one corneal of wheat. the mouse was holding in his hands a 1/2 ct
Golden Canary Diamond it was really a pendant and his hands were
spring loaded so you could pull down the hands and remove the
pendant and the chain was stashed in his belly so he was a jewelry
box. the bowl was made out of malachite. Was real cute and a real
conversation piece. Gold was much cheaper then…

Well this piece I had priced at 2.5 times the cost of the gold price
and cost of the malachite plus labor. I thought it was expensive for
my clients. Everyone that came into my store loved the piece it sat
on the display case for over a year and no takers. People would
bring in their friends to see it. then one day I decided that I
really did not want to sell it so at the time the price was $3600.00
I upped the price to $13,000.00 the very next day a client who had
been in a year before walked and saw it again and asked what the
price was. I told him and he said I will buy it. I was shocked. then
he said he had seen it a year ago and did not buy it them because it
was too cheap!!! Now it had value and he could boast to his friends
when they saw it.

I then realized I needed to up my prices so I started with a simple
rule. every 6 months I would raise all my prices including repairs
10%. when sales started dropping off I would hold my prices at that
level. Over the course of a couple of years I went from making $35 a
hour to $125.00 per hour. very few people complained and I still
kept a 3 month back log on work.

Vernon Wilson


#5

Congrats on your achievement. Fifth Ave., NY is an accomplishment!
In answer to your query, I personally recommend you price UP for your
limited NY market (after double checking that your wholesale price
already covers double your materials, labor, shipping and
insurance). One rationale is, it’s your exclusive American market,
and exclusive is usually more spendy, but the honest truth is I’ve
seen a quirk among certain segments of the buying public.

I have observed two things in higher end locales, (Aspen CO, Los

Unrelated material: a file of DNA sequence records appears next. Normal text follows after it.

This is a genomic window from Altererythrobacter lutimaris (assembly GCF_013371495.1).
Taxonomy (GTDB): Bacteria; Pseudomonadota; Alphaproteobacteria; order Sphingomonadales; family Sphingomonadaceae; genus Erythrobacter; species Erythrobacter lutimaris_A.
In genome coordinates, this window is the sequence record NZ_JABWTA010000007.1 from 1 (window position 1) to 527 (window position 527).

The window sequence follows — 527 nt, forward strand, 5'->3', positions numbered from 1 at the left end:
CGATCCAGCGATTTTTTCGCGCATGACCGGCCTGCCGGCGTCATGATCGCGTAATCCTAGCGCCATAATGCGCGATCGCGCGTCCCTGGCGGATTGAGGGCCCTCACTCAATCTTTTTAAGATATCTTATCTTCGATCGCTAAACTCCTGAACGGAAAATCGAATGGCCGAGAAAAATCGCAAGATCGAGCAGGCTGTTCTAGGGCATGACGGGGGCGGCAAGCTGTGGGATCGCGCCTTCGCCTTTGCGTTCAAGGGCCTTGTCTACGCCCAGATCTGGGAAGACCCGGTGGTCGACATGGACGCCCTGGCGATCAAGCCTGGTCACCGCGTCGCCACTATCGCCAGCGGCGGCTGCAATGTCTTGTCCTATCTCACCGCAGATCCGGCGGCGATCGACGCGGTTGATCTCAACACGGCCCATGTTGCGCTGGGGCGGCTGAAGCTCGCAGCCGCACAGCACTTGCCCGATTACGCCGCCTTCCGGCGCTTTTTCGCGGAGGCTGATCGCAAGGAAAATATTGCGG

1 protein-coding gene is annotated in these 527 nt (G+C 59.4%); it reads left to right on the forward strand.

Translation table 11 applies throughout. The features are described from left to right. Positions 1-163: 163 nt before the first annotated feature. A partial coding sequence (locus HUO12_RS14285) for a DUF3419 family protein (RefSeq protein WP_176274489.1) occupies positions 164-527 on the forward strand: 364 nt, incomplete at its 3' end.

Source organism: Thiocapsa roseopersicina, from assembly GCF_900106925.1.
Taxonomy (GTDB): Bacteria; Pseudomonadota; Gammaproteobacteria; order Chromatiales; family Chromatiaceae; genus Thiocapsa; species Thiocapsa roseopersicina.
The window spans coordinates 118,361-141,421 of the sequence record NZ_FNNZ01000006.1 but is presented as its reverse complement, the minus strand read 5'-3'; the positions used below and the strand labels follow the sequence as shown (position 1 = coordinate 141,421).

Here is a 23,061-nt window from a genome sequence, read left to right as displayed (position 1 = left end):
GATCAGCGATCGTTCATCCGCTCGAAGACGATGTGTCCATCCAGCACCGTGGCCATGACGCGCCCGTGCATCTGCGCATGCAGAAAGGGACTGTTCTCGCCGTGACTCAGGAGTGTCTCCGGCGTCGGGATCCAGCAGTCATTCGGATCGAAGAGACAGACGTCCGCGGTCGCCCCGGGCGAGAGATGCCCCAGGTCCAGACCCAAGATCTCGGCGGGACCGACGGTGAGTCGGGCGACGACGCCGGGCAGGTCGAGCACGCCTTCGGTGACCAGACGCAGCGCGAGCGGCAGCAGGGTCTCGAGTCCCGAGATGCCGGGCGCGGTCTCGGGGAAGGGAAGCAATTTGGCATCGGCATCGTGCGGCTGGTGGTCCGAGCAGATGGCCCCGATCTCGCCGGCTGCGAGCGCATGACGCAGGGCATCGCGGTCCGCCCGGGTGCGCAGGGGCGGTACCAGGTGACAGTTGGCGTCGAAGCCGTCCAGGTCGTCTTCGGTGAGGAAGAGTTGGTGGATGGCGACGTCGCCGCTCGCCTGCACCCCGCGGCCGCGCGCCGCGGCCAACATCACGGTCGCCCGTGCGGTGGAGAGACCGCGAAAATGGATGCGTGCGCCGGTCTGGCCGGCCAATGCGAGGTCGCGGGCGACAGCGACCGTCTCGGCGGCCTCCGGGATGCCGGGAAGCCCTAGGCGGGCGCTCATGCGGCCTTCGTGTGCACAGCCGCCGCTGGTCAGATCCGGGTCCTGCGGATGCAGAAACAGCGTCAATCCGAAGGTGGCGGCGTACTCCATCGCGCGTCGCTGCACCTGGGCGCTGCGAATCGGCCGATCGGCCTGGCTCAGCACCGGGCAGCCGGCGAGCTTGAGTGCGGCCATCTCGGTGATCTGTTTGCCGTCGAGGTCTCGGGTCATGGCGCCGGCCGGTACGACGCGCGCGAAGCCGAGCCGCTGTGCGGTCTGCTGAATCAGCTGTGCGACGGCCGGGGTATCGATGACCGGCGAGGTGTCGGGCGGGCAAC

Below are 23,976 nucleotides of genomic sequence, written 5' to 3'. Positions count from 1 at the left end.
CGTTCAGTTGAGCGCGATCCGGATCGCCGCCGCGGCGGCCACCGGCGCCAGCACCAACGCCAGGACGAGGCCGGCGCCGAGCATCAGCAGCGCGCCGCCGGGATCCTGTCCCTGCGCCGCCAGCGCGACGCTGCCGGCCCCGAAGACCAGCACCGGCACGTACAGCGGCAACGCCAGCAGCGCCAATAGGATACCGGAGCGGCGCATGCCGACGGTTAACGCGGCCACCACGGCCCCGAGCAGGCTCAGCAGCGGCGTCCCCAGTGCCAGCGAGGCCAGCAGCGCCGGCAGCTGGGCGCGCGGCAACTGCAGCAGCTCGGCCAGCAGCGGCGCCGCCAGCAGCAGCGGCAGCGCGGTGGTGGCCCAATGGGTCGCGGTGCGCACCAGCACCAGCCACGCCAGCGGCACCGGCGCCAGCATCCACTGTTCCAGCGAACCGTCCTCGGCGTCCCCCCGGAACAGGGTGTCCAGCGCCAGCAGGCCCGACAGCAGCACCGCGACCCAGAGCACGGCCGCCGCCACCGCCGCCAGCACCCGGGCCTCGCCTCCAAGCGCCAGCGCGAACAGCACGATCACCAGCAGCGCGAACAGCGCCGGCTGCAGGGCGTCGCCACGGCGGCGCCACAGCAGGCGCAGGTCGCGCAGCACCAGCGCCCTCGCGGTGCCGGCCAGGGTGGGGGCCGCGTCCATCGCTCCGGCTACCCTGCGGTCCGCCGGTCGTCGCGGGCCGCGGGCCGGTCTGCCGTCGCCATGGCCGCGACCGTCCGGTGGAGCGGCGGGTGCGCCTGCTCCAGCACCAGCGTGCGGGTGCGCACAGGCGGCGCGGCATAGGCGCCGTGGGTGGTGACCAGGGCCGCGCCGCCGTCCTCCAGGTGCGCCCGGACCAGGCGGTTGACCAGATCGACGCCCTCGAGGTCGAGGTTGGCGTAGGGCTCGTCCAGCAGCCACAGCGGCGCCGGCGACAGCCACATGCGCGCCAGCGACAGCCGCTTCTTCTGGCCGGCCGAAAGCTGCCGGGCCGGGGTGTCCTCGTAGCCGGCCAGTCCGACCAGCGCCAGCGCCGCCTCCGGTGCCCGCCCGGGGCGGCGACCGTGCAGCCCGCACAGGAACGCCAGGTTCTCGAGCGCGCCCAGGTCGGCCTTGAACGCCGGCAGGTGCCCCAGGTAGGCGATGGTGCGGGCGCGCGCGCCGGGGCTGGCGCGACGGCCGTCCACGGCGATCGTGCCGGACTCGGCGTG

Angeles CA, Santa Fe NM etc.) The first is that some people with
money tend to equate PRICE with VALUE. As in, the higher the object
is marked, the more the object must be worth. The same object,
priced lower, apparently seems less valuable, less desirable. (When
I was a massage therapist, people asked me to RAISE my prices for
their LA friends, as “they would enjoy the massage more if it was
more expensive”.) Different world than the one I live in.

The other idiosyncrasy I’ve seen is that more people tend to ask for
a deal, or to quibble over price, in very high end areas. My theory
is that either it’s a power thing, or it makes the customer feel
’special’. Not that they can’t afford it, it’s not worth it to them,
or they won’t buy it without the deal, more like it’s a game, part
of the purchasing experience. Not for everyone, just for a higher
percentage than in moderate income zip codes. (I might get one
person asking for a reduction in a ‘moderate’ area - otherwise, if
my prices are too high for them, they just walk away. In higher end
areas, @30% ask, “What’s the best price you can do for me on this” -
the highest priced item in the booth. If I come down for one item,
the customer often ends up purchasing 4 or 5 other items, with or
without any additional discount.)

So my response is, mark it up a little for those markets, give the
discount (or not) if asked. Makes both parties happy.

I recommend adding on 15% (or ?) for NY, tell the gallery they can
discount to make the sale - if your volume isn’t where you want it
after a couple of months, lower the price 15%, back to where you
started. (I don’t have a venue on Fifth Avenue, but that’s what I’d
try).

Let me be clear, this has been my experience, others’ may vary. I do
the art fair circuit, and have items in galleries in different
states for around five years now.

Blessings,

Sam Kaffine


#6

I had a small shop in Talkeetna Alaska in 2007. a client came in
from New York and said I should open a shop in Soho and I could add a
zero to my prices and double that. I took it to mean that as a New
Yorker, she would see my $35 necklace turned into a $350 necklace,
doubled to $700 and still want to buy it. She bought a large number
of necklaces. Now I have some of my jewelry in a posh Dallas shop and
it is the same thing, by adding a zero, it becomes fashionable. I
just made a scarf of Mount McKinley. As I was thinking over the
posting on the pricing. My scarf became a wall hanging, and instead
of $100, I am going to ask $300 and set it on my Etsy site for a
while and see what happens. I also remember what a woman said as she
handled my Czech crystal necklace, and I told her it was
Czech… she turned to me and snapped "Not for $15 it’s not. I
sold about 4 of the same necklace for $50 for the rest of the season.
There was once a girl that brought in two necklaces at a consignment
shop I was managing. She had them priced $165 and $168. I studied